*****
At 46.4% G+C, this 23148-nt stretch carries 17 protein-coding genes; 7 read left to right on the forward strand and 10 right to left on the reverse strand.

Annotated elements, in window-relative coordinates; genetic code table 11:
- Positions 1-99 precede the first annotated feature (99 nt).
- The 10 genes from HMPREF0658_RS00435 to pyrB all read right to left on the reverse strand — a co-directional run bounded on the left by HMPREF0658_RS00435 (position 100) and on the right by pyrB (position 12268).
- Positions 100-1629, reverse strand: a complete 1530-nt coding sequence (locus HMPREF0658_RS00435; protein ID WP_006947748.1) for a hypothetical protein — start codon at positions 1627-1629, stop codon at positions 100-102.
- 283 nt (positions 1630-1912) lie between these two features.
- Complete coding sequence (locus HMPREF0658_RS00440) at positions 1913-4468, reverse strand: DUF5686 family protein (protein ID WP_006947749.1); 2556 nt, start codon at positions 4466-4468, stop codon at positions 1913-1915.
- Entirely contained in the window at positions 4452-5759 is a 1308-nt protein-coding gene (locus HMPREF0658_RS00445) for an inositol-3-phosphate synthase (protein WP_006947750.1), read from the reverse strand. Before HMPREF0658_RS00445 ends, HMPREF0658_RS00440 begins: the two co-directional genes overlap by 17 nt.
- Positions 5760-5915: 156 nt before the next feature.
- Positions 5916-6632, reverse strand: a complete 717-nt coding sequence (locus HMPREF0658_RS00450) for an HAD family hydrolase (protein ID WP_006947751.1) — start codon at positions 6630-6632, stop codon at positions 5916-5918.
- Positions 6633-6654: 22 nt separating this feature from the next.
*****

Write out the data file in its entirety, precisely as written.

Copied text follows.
At 46.4% G+C, this 23148-nt stretch carries 17 protein-coding genes; 7 read left to right on the forward strand and 10 right to left on the reverse strand.

Annotated elements, in window-relative coordinates; genetic code table 11:
- Positions 1-99 precede the first annotated feature (99 nt).
- The 10 genes from HMPREF0658_RS00435 to pyrB all read right to left on the reverse strand — a co-directional run bounded on the left by HMPREF0658_RS00435 (position 100) and on the right by pyrB (position 12268).
- Positions 100-1629, reverse strand: a complete 1530-nt coding sequence (locus HMPREF0658_RS00435; protein ID WP_006947748.1) for a hypothetical protein — start codon at positions 1627-1629, stop codon at positions 100-102.
- 283 nt (positions 1630-1912) lie between these two features.
- Complete coding sequence (locus HMPREF0658_RS00440) at positions 1913-4468, reverse strand: DUF5686 family protein (protein ID WP_006947749.1); 2556 nt, start codon at positions 4466-4468, stop codon at positions 1913-1915.
- Entirely contained in the window at positions 4452-5759 is a 1308-nt protein-coding gene (locus HMPREF0658_RS00445) for an inositol-3-phosphate synthase (protein WP_006947750.1), read from the reverse strand. Before HMPREF0658_RS00445 ends, HMPREF0658_RS00440 begins: the two co-directional genes overlap by 17 nt.
- Positions 5760-5915: 156 nt before the next feature.
- Positions 5916-6632, reverse strand: a complete 717-nt coding sequence (locus HMPREF0658_RS00450) for an HAD family hydrolase (protein ID WP_006947751.1) — start codon at positions 6630-6632, stop codon at positions 5916-5918.
- Positions 6633-6654: 22 nt separating this feature from the next.